WASHINGTON—The Intergovernmental Panel on Climate Change (IPCC) released the Working Group II (WGII) portion of its Fifth Assessment Report on climate change. The report focuses on the current and future impacts of climate change and outlines the benefits of reducing emissions and options regarding climate adaptation.
Learn more about the global carbon budget.
There’s a lot we can learn about the "carbon budget"—what it is, what the impacts will be if we exceed it, and how we can stay within it. WRI created a new infographic to help explain the complexities behind this critically important topic.
An Overview of the Current Policy Landscape
The Indian Government has made a voluntary international commitment to reduce the emissions intensity of its gross domestic product (GDP) by 20–25 percent from 2005 levels by 2020. Domestically, India’s National Action Plan on Climate Change (NAPCC) includes eight national missions to support...
The India Greenhouse Gas (GHG) Program, launched in July 2013, aims to offer a meaningful starting place by providing a standardized method for companies to measure and manage their greenhouse gas emissions. Conceived in partnership with WRI, The Energy and Resources Institute (TERI), and the Confederation of Indian Industry (CII), the program provides Indian businesses with tools and technical assistance to measure their emissions, identify reduction opportunities, establish short and long-term reduction goals, and track their progress based on the GHG Protocol, the most widely used emissions accounting and reporting standard in the world.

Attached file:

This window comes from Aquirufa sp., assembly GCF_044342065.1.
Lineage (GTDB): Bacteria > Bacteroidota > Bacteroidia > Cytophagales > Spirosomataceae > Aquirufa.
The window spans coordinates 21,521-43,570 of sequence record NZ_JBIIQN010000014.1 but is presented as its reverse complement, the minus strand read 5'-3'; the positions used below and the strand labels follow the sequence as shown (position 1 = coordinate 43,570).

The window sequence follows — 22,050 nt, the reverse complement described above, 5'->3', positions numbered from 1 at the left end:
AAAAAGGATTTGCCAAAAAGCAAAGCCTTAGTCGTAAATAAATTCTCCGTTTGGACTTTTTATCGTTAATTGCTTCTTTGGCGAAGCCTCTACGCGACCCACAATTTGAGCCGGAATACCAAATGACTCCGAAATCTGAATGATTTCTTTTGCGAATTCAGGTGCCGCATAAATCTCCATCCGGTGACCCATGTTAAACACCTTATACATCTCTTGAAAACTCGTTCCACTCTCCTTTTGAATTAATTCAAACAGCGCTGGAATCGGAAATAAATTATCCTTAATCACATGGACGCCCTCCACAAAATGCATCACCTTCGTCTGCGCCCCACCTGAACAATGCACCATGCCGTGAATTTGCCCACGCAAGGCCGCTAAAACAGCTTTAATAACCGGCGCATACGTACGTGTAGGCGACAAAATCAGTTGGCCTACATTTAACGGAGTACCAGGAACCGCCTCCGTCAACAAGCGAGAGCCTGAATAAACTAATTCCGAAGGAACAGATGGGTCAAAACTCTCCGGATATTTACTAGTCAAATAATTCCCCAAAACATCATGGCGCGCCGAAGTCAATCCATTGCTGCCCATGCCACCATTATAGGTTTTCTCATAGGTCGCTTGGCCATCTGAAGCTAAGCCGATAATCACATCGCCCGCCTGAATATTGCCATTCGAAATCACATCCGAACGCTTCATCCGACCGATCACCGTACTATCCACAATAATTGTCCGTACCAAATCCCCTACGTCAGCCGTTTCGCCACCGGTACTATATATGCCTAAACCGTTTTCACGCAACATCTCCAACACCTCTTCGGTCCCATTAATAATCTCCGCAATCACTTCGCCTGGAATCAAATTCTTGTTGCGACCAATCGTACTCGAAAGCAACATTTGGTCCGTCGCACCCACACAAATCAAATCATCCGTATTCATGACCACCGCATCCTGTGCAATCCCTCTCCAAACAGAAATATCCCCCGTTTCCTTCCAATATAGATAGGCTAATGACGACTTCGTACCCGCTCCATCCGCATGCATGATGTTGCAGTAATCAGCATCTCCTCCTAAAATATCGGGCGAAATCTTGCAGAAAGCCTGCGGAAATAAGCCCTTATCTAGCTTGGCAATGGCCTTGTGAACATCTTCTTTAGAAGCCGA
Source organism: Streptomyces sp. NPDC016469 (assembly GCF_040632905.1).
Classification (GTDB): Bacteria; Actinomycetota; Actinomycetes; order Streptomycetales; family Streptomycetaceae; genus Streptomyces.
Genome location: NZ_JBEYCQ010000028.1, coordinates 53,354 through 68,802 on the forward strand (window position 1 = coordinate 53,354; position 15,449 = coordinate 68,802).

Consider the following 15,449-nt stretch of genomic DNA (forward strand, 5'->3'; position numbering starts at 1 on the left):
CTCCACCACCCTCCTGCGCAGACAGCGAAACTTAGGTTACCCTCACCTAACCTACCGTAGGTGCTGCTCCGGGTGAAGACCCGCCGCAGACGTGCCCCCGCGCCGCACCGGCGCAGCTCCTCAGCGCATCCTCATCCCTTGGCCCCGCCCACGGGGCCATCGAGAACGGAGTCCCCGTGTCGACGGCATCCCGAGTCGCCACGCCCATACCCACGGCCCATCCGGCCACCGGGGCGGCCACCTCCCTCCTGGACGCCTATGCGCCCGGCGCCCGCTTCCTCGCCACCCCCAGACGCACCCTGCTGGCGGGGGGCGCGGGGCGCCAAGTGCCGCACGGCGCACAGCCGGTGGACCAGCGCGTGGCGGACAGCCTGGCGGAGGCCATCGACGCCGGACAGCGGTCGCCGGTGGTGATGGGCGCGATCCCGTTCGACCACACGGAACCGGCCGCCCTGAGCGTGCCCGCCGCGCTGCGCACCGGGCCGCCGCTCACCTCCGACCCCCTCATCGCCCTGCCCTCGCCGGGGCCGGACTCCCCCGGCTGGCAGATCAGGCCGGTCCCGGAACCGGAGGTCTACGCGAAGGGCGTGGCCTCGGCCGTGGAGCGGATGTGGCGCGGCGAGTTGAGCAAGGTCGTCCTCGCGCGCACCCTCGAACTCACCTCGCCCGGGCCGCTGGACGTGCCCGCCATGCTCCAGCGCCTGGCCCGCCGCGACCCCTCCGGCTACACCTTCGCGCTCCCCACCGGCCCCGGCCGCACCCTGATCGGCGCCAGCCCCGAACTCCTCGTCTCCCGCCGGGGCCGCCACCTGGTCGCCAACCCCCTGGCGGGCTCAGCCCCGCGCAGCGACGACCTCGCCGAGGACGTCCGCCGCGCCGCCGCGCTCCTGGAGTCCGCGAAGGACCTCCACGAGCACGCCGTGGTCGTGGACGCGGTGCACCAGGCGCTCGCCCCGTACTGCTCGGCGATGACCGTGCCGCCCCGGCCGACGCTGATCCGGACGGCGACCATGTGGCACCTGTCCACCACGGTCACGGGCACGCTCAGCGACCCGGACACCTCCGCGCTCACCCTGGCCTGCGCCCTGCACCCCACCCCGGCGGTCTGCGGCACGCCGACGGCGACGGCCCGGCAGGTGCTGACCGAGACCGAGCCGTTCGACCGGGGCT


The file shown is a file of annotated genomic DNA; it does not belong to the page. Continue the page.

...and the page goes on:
National and corporate/facility level GHG inventory systems can help countries address climate change. However, these systems are often developed independently of each other, and confusion exists regarding the purpose of and need for each inventory type. This working paper seeks to describe...
The latest round of U.N. climate talks came to a close in Bonn, Germany last week, with negotiators agreeing to start drafting the international climate agreement set to be finalized in 2015. As negotiators look towards the next UNFCCC meeting in June, they’re faced with a key question: What does this agreement actually need to accomplish in order to help the world rise to the climate change challenge?
Negotiators are meeting in Bonn, Germany this week to make progress on establishing a global climate agreement by 2015. But they’re not the only ones working to secure a worldwide climate action plan.
WRI along with several other organizations recently launched a new global consortium, the Agreement for Climate Transformation 2015 (ACT 2015), to help inform and support countries’ engagement in the international climate negotiations—and ultimately, help the world rise to the climate change challenge before it.
WASHINGTON— China’s pollution and emissions challenges have been making headlines, but China’s leaders are taking action to respond. While some U.S. policy makers are using China’s pollution as an excuse for U.S. inaction, there are also emerging signals that China can make progress on its pollution challenges.
What is the reality? Is China heading in a new direction?
Lessons from Cameroon, Indonesia, and Peru
This working paper examines the institutional, human resources, and financial capacities of three countries that have developed a forest and land-use information system, and highlights common enabling factors and challenges.